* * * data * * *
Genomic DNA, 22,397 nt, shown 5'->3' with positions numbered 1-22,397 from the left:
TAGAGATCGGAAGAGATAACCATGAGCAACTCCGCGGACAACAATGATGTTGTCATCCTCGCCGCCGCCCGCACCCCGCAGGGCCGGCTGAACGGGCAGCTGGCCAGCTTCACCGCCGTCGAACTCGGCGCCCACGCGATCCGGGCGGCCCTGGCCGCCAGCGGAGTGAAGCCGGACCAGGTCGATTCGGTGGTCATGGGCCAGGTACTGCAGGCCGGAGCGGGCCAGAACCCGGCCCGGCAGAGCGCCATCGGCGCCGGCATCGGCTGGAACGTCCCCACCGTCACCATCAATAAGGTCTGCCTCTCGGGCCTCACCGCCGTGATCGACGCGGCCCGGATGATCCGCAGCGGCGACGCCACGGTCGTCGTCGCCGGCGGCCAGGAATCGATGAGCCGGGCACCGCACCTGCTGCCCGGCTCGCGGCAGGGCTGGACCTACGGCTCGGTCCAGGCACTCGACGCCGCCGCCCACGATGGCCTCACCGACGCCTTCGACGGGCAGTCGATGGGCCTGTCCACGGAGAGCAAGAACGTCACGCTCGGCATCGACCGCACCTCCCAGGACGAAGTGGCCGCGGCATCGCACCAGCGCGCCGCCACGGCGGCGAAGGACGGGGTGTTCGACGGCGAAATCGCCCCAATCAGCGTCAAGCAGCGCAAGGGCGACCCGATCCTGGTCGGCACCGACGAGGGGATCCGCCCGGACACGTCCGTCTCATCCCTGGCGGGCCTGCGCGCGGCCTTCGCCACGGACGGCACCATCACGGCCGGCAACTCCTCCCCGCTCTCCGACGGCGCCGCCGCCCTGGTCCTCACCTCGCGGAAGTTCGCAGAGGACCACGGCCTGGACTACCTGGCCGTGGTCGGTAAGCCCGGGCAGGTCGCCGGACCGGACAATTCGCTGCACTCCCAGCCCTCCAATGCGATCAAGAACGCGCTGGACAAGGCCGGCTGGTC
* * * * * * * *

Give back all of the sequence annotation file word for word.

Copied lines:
Genomic DNA, 22,397 nt, shown 5'->3' with positions numbered 1-22,397 from the left:
TAGAGATCGGAAGAGATAACCATGAGCAACTCCGCGGACAACAATGATGTTGTCATCCTCGCCGCCGCCCGCACCCCGCAGGGCCGGCTGAACGGGCAGCTGGCCAGCTTCACCGCCGTCGAACTCGGCGCCCACGCGATCCGGGCGGCCCTGGCCGCCAGCGGAGTGAAGCCGGACCAGGTCGATTCGGTGGTCATGGGCCAGGTACTGCAGGCCGGAGCGGGCCAGAACCCGGCCCGGCAGAGCGCCATCGGCGCCGGCATCGGCTGGAACGTCCCCACCGTCACCATCAATAAGGTCTGCCTCTCGGGCCTCACCGCCGTGATCGACGCGGCCCGGATGATCCGCAGCGGCGACGCCACGGTCGTCGTCGCCGGCGGCCAGGAATCGATGAGCCGGGCACCGCACCTGCTGCCCGGCTCGCGGCAGGGCTGGACCTACGGCTCGGTCCAGGCACTCGACGCCGCCGCCCACGATGGCCTCACCGACGCCTTCGACGGGCAGTCGATGGGCCTGTCCACGGAGAGCAAGAACGTCACGCTCGGCATCGACCGCACCTCCCAGGACGAAGTGGCCGCGGCATCGCACCAGCGCGCCGCCACGGCGGCGAAGGACGGGGTGTTCGACGGCGAAATCGCCCCAATCAGCGTCAAGCAGCGCAAGGGCGACCCGATCCTGGTCGGCACCGACGAGGGGATCCGCCCGGACACGTCCGTCTCATCCCTGGCGGGCCTGCGCGCGGCCTTCGCCACGGACGGCACCATCACGGCCGGCAACTCCTCCCCGCTCTCCGACGGCGCCGCCGCCCTGGTCCTCACCTCGCGGAAGTTCGCAGAGGACCACGGCCTGGACTACCTGGCCGTGGTCGGTAAGCCCGGGCAGGTCGCCGGACCGGACAATTCGCTGCACTCCCAGCCCTCCAATGCGATCAAGAACGCGCTGGACAAGGCCGGCTGGTC